Monday, October 21, 2019

What was that?

Blue Tailed Skink/ Submitted photos

Blue Tailed Skink/ Submitted photos

You have seen the movement out of the corner of your eye; you have heard the subtle leaves or fronds twitch; and you have seen the quick, blurry, scurry of a small brown lizard on the pool deck or running up the lanai screen. Every first-time visitor exclaims at some point, “What was that?!”

In Florida, it would be unusual not to come across a Brown Anole while relaxing on a lanai, poolside or just walking down the sidewalk. This small lizard, though not native, is part of the landscape or “cityscape” here, like it or not! Common on walls, fences, low shrubs and bushes, the Brown Anole has made Florida its home. Now, coming across a lime green Green Anole is a surprise to the eye, due to the extreme color. Is it the same lizard that can change its color? Is it a chameleon? No, that is not the case.

Brown Anoles (Anolis sagrei), introduced in 1887 to Florida from Cuba and the Bahamas, via boats to Key West and other sea ports, have established (breeding) themselves south of Gainesville for at least ten years. The male of this species can reach eight inches, with the females growing to about six inches. They are brown, sometimes with yellow stripes.The male is readily identified with his red or bright orange dewlap (loose, expandable flap of throat skin) in spring and summer when

Brown Anole

Brown Anole

he displays as he performs “pushups” to attract the female and mark his territory. Common in ornamental and suburban, disturbed “habitats”, they prey upon the native Green Anole (Anolis carolinensis), which is a smaller, less aggressive lizard.

The Green Anoles have been driven to higher ground, so to speak. The Brown Anoles are common in suburban areas with ornamental, non-native vegetation. Green Anoles depend on Florida native vegetation and, with less and less habitat, they seek higher, less (Brown Anole) populated branches to escape the more aggressive and voracious Brown Anole. (Did you know such a struggle was occurring in your back yard?) Green Anoles need native, thick shrubs and trees, such as a Coco plum hedge (versus a Ficus hedge), Simpson Stopper, Geiger, Buttonwood or Wax Myrtle trees (versus Queen, Areca and Fox palms). Not a chameleon, but chameleon-like, they can change colors, from lime green, brown and even white, to blend into the environment.

Other small four-legged amphibians and reptiles, such as, geckos, skinks and frogs, are secretive, but common in yards and help with insect control. They are vital to the balance of a healthy ecosystem, controlling insects and other invertebrates, so can be a economic benefit to a homeowner. While strolling in your lanai, pool area or garden, look for both Anoles but also some of the following beneficial residents:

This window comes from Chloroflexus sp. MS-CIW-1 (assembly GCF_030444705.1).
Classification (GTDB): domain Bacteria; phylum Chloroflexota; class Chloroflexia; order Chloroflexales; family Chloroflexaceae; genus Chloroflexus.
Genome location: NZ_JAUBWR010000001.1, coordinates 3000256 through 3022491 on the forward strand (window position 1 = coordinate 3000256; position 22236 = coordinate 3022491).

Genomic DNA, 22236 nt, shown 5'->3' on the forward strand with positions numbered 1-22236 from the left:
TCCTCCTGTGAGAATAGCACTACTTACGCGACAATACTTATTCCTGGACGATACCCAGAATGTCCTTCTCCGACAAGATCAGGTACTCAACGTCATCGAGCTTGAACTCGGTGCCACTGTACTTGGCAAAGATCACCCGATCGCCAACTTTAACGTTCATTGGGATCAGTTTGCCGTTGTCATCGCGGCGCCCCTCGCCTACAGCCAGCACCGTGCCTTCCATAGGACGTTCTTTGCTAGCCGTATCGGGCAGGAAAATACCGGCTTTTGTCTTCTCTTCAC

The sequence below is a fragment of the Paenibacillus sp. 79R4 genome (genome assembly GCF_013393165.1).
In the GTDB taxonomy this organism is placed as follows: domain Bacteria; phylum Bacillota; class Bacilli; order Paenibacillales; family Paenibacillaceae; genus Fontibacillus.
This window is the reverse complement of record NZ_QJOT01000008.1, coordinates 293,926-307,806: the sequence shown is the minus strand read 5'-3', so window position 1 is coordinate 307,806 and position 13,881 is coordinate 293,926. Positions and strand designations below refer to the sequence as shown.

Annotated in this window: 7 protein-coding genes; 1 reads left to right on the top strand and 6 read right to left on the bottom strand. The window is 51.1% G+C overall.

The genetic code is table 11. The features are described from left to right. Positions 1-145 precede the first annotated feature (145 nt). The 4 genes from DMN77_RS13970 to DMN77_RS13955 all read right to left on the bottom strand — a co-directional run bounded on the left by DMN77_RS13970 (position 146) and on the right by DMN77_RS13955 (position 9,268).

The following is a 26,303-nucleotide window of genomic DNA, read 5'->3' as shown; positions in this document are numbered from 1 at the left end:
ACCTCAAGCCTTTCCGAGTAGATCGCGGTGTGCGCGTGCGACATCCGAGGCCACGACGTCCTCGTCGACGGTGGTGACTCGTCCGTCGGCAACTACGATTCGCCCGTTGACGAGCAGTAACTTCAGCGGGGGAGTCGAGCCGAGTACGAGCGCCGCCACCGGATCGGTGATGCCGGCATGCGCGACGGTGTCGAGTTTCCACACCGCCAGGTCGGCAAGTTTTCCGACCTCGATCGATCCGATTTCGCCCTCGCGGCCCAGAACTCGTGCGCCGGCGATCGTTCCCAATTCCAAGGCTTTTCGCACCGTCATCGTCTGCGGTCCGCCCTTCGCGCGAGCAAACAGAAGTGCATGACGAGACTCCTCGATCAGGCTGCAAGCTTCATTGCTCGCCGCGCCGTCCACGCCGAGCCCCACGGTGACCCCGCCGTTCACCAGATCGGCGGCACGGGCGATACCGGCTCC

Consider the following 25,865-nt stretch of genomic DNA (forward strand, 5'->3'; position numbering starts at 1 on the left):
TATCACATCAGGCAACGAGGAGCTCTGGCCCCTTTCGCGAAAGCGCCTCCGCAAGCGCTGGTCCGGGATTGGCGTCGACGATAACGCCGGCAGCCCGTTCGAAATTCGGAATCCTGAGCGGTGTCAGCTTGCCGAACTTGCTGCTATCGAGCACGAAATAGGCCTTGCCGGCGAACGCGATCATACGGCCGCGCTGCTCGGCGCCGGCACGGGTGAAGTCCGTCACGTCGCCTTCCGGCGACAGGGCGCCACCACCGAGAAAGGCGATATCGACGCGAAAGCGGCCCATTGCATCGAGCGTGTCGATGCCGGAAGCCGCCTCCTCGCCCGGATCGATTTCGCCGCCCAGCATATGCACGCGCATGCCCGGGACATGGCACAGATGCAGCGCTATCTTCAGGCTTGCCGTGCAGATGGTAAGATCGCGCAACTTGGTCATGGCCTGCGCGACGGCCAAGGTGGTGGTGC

Southeastern Five Lined Skink (Blue Tailed Skink) – Skinks have

Osteopilus Septentrionalis

Osteopilus Septentrionalis

characteristic smooth, shiny bodies with short legs and are typically out in the day time hours hunting insects.

Ashy Geckos (Sphraerodactylus elegins) – Commonly seen by wall or front door lights at night catching insects, they are light brown with dark brown dots. Geckos, amphibians, can drop their tails quickly (just ask any cat!); have large eyes and round tails. Their toes have ridges and bristles to aid in their easy climbs up trees and walls.

Cuban Tree Frogs (Osteopilus septentrionalis) – Have you been awakened by the loud chorus of chirping or croaking by these invasive frogs? It seems the more rain we get, the louder these frogs are! Most noticeable in suburban, developed and landscaped areas, such as Marco Island, these large frogs originally from Cuba and the Bahamas, predate native American Green Tree and Squirrel Frogs, causing rapid decline in their populations.

While it is common to manage pests with chemicals or claim that one does not want lizards or amphibians in the backyard, please remember that they are harmless and provide benefits in controlling destructive insect, invertebrate and small rodent populations naturally. Providing habitats, such as native Florida vegetation, shady ground covers, and sunny spots, you will receive the pleasure of that rustle of the leaves, the ambiance of the tropics and, most important, the health and cost savings in fewer chemicals in your environment.

Nancy Richie is a long time Island resident and Marine Biologist.

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